Think of it like you would a scientific theory. Yes, you can be wary about accepting a theory blindly, but you can't simply claim that it's wrong without solid evidence of your own. Otherwise, you have to operate using the theory with the strongest support. There is a large amount of evidence to suggest Apple et. al. aren't recording users non-stop, and no real evidence to suggest they are; therefore, we should assume they're telling the truth unless someone can provide proof to the contrary.

Go back and read the thread. The only person making definitive claims is you.

I don't need to provide evidence, Im only sharing my opinion that the real evidence is in the source code, code that most of us simpletons will never see. you seem to believe that without seeing any of it you can still successfully make definitive claims about exactly what a piece of software is doing. I don't.

That's where this is going to end for me
 

Aurelius

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Go back and read the thread. The only person making definitive claims is you.

I don't need to provide evidence, Im only sharing my opinion that the real evidence is in the source code, code that most of us simpletons will never see. you seem to believe that without seeing any of it you can still successfully make definitive claims about exactly what a piece of software is doing. I don't.

That's where this is going to end for me

I know you won't reply, and that's alright, but let's put it this way: I'm making the claims I am because the evidence skews heavily toward that. And in some cases, Red Falcon is making demonstrably false statements (for example, incorrectly asserting that those articles are 'proof' Alexa is recording all the time). It's pretty difficult to believe someone who gets basic facts wrong.
 

blackmomba

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I know you won't reply, and that's alright, but let's put it this way: I'm making the claims I am because the evidence skews heavily toward that. And in some cases, Red Falcon is making demonstrably false statements (for example, incorrectly asserting that those articles are 'proof' Alexa is recording all the time). It's pretty difficult to believe someone who gets basic facts wrong.

I hear you, and we've agreed on things before I think.. so I respect your opinion and hope we can continue to exchange amicably in the future.
 

zehoo

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Coincidentally a week after I covered my iPad front camera, Tim Cook put out that press release telling people not to cover up their cameras or risk damaging the screens.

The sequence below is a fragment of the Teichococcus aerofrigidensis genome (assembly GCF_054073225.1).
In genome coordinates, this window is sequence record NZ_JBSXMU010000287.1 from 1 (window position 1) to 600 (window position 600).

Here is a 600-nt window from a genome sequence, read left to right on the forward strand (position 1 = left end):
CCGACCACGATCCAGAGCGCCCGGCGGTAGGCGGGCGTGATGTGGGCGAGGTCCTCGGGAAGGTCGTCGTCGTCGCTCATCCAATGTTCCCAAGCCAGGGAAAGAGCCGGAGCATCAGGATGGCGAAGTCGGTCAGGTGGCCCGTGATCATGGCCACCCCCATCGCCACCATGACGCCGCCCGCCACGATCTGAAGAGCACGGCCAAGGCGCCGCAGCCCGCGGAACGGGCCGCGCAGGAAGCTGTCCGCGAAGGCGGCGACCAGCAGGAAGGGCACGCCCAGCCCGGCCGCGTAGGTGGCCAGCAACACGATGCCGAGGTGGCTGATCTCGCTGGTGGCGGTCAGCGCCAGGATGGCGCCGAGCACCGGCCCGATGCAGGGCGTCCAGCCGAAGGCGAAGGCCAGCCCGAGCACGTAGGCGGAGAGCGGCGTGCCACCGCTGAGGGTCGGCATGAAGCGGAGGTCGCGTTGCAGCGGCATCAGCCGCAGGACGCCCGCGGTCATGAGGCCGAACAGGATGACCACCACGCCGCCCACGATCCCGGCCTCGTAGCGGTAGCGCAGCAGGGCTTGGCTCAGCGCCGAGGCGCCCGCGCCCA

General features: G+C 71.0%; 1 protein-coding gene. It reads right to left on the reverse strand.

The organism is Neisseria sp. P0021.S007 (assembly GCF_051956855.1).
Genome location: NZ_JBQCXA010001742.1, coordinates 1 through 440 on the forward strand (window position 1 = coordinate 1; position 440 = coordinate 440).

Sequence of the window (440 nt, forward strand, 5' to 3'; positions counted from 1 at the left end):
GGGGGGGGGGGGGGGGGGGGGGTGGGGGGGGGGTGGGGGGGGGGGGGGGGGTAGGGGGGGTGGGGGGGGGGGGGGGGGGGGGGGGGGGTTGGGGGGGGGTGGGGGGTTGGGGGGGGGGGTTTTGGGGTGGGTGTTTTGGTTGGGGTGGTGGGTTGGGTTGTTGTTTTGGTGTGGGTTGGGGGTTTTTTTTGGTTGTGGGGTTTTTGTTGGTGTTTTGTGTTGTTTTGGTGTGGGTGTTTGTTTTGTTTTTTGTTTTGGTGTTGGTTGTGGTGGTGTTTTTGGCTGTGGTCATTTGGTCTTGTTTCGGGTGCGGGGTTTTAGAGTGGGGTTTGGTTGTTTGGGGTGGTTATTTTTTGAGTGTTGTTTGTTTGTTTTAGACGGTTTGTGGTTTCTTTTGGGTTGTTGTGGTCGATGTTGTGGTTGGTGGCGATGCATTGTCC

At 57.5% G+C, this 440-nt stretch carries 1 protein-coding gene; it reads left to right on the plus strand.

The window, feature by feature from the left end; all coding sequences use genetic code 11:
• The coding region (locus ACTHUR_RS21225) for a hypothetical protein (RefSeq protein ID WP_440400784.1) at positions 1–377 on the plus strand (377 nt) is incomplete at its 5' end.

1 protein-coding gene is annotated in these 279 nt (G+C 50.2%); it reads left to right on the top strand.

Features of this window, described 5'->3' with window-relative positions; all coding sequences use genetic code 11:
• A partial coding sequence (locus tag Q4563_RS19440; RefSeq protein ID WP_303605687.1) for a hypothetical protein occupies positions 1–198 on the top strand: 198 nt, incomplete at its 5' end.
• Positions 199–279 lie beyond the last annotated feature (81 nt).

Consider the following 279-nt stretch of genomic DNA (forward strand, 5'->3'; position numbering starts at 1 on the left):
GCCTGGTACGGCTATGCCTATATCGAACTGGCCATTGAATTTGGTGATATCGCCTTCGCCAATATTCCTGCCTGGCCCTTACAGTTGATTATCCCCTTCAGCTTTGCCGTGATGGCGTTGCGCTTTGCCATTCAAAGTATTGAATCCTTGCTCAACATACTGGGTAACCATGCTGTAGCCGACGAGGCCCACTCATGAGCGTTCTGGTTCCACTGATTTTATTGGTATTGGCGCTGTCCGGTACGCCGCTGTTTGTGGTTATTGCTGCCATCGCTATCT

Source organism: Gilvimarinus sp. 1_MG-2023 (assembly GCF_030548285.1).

Grimlakin

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No, actually, it hasn't been proven. There was an exploit that could lead to always-on recording, but everything I've seen (and I've been searching) indicates that Amazon isn't recording around the clock or otherwise understanding what you say before you use your wake words. As it stands, that fantasy doesn't make sense — even if Amazon didn't store any recordings, it would need an unrealistically huge amount of computing power to process data from hundreds of millions of Alexa devices (there are over 100 million Echo devices alone) sending info 24/7.



And if it changes, I'll reconsider my product choices. But I'm not going to operate on theoreticals; I'm going to operate on the current policy. And throwing support behind a company that uses privacy as a hook could encourage other companies to follow suit.


Amazon alexa devices must have more memory resident than we know.

They can listen for things like...
Fire
Glass break
Home alarms
Fire alarms
The word alexa, computer or other option being spoken...

And even differentiate between a window breaking a drinking glass break.. all locally...

The real answer is the default alexa isn't listening all the time. But with skills enabled it easily can be and talking back to the data centers they are linked to.

Same with any digital voice based assistant. Once you add in some skills by a third party the gloves are literally off.. and you may be streaming data to destinations you never intended.